Forgotten Scenes of Austrian-Croatian History

Most Viennese know little about the long and fascinating history Austria and Croatia share. Here we start with the most decisive, a second Turkish siege, which is also one of the least remembered.

The seed for the Austro-Croatian cooperation was planted centuries ago. When the last king of the independent kingdom of Croatia Stephen II died without a heir in 1091, it was decided by the Realm’s nobles to join the kingdom of Hungary. Hungary was a major power at that time, the bulwark against the ever-expanding Ottoman Empire. After the fall of Constantinople in 1453, the Ottomans had set out to expand westward into the heart of Christendom. As they subjugated one Christian realm after the other, they closed in on the Hungarians. Until 1526 as their armies finally met at Mohacs.

But by then, the once so formidable kingdom of Hungary was in turmoil, following the sudden death of King Vladislav II left the leadership to his inexperienced son Louis II. The battle was a disaster, leaving the new king and key members of the nobility dead, thrusting the kingdom into chaos. 

The remaining nobles elected Ferdinand of the house of Habsburg to be their new king and so it was that the kingdoms of Hungary and Croatia joined the Austrians.

Already devastated from war, the two kingdoms were now an all-too-fragile frontier against the Turks. In 1529, the Ottomans under Suleiman the Magnificent, one of the greatest leaders in history, whose vast realm stretched from Egypt to Serbia, finally broke through to arrive at the Habsburg capital of Vienna, the heart of the Holy Roman Empire. They laid siege to the city and after a month of bloody fighting they were finally stopped by a “miracle” snowstorm at the beginning of October, saving the city at the last moment.

The Forgotten Siege

Basically, everybody knows about the first siege of Vienna, but far fewer people are aware that Suleiman returned…

Over three decades after the first siege of Vienna, in 1566, Sultan Suleiman again set out from Constantinople to finally bring Vienna to its knees. As the massive army closed in on the city, the sultan received reports that a smaller detachment making its way up from the south had been intercepted and destroyed, and the Ottoman commander, a favorite, executed on the spot. Enraged the mighty sultan, turned south again to deal with this threat – which in truth had been only a small force composed of mostly Croatian riders.

This intrepid band was led by Nikola Šubić Zrinski, a Croatian nobleman who held command over a small force of 3,000 composed of Croatians and Hungarians as well as a rather insignificant fortress at Szigetvár in southern Hungary.

But Zrinski was anything but insignificant. As an accomplished general and former Ban (viceroy) of Croatia, he had served with distinction at the first siege of Vienna. He knew firsthand how devastating the might of the Turks could be and set out to again protect Vienna, but this time on his own terms.

Suleiman arrived at Szigetvár on the August 5, 1566, leading an army of over one hundred thousand soldiers. Immediately it was clear that this was not going to be an ordinary siege. The fortress was split into three sections, the new town, the old town, and the citadel, each surrounded by water and only connected by narrow bridges.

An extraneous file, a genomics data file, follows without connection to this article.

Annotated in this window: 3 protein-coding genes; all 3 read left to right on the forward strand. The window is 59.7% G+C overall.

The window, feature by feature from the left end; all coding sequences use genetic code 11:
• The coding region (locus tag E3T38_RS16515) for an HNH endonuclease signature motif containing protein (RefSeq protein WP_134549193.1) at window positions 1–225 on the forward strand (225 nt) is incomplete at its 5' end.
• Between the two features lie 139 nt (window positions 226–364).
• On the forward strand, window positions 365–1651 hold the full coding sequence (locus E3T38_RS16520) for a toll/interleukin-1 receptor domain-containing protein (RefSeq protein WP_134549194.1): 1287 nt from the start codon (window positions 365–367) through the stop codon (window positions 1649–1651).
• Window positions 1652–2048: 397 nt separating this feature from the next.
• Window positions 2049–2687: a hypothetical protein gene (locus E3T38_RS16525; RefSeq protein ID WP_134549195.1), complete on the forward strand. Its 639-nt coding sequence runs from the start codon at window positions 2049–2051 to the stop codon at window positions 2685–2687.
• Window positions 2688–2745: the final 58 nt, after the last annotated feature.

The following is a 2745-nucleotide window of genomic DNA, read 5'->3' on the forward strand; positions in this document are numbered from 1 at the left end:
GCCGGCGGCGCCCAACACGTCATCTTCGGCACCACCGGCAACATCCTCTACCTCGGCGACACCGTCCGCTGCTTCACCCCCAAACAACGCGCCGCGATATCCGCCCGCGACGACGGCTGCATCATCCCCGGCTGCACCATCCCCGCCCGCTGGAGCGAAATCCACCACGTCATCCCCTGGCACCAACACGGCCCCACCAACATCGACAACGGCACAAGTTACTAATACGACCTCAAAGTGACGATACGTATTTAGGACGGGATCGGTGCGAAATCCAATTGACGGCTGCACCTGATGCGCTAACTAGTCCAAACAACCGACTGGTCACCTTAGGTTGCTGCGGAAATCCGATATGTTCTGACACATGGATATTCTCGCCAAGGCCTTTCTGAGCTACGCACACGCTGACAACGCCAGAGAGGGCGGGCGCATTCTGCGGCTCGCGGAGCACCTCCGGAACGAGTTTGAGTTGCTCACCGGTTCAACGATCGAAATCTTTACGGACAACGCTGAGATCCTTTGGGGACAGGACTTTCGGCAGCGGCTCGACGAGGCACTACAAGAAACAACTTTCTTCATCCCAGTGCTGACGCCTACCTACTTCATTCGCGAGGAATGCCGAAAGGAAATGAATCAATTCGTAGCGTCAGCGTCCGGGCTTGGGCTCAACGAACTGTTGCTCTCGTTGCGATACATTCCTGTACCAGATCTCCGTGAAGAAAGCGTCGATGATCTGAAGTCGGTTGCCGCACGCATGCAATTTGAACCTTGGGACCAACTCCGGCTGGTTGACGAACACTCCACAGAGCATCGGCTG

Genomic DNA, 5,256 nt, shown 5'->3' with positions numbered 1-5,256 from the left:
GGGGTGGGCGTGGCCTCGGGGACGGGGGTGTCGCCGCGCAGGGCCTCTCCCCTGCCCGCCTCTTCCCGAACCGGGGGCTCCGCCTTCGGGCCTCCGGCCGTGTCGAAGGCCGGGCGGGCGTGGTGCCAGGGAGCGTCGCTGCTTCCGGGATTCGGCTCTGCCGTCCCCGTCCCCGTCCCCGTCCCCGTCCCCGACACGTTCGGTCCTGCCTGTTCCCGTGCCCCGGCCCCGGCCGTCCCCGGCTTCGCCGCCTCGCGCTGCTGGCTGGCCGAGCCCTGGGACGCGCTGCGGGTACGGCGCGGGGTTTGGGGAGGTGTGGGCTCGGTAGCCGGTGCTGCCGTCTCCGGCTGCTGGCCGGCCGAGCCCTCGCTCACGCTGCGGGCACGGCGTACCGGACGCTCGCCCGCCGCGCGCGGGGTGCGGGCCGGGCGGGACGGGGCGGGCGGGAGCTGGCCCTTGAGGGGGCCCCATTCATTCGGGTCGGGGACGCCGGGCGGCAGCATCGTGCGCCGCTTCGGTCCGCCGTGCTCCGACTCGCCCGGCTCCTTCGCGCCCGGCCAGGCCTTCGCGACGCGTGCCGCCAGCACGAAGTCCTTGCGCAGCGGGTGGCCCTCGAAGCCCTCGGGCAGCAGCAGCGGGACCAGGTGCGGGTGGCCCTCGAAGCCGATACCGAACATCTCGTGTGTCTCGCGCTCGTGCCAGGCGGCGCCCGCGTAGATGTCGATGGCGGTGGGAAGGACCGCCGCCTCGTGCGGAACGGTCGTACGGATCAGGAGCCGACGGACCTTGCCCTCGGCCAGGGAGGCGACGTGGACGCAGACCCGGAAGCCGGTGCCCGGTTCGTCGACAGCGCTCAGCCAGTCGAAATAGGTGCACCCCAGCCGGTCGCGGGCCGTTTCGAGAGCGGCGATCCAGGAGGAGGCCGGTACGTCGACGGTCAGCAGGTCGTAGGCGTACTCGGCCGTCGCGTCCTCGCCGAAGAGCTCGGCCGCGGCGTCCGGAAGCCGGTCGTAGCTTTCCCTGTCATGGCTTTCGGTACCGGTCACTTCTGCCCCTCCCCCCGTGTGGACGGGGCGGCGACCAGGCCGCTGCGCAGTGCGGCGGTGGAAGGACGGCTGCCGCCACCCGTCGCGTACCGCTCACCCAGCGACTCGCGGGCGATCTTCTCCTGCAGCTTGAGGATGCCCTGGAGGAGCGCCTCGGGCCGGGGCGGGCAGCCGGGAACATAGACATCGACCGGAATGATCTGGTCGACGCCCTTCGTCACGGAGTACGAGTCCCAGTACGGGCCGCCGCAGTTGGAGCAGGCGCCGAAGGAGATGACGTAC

As the attackers approached the walls, decorated with colorful banners as if in celebration., they were greeted by cannon fire. The Ottomans dug in and prepared to storm the fortress. Then as the Turkish cannons hammered the walls and wave after wave of attackers stormed the narrow bridges, they repulsed by the disciplined defense, suffering heavy losses with each attack. 

After three days, the defense of the new town became untenable. So the defenders calmly retreated into the old town suffering only miner casualties, while the Ottomans had lost over 3,000 soldiers. The old town proved an even more difficult price, as it was well defended and only approachable from a single bridge. For 10 days the enraged sultan threw his troops at the defenders, suffering horrendous casualties in men, supplies and morale. 

By this time news from the north reached the attackers, not only were the Austrians successfully preparing the defense of Vienna, but they even managed to retake some Hungarian cities under Ottoman control. When the Turks finally broke through to the old town only to witness the Croatians retreating in good order to the citadel, the sultan finally lost his patience. Enraged though he was, he also admired the valiant struggle of Zrinski and his men. He sent an envoy with an offer: if Zrinski would surrender the fortress to the Sultan, not only would he and his men be spared, he would be made ruler of all of Croatia. The sultan received no reply.

The citadel was the final line of defense, the last stand. Again, it was only approachable from a single bridge, flanked by high towers. The Turks brought their cannons into the old town to directly fire upon the walls of the citadel, while their men tangled in vicious hand-to-hand combat at the end of the narrow bridge.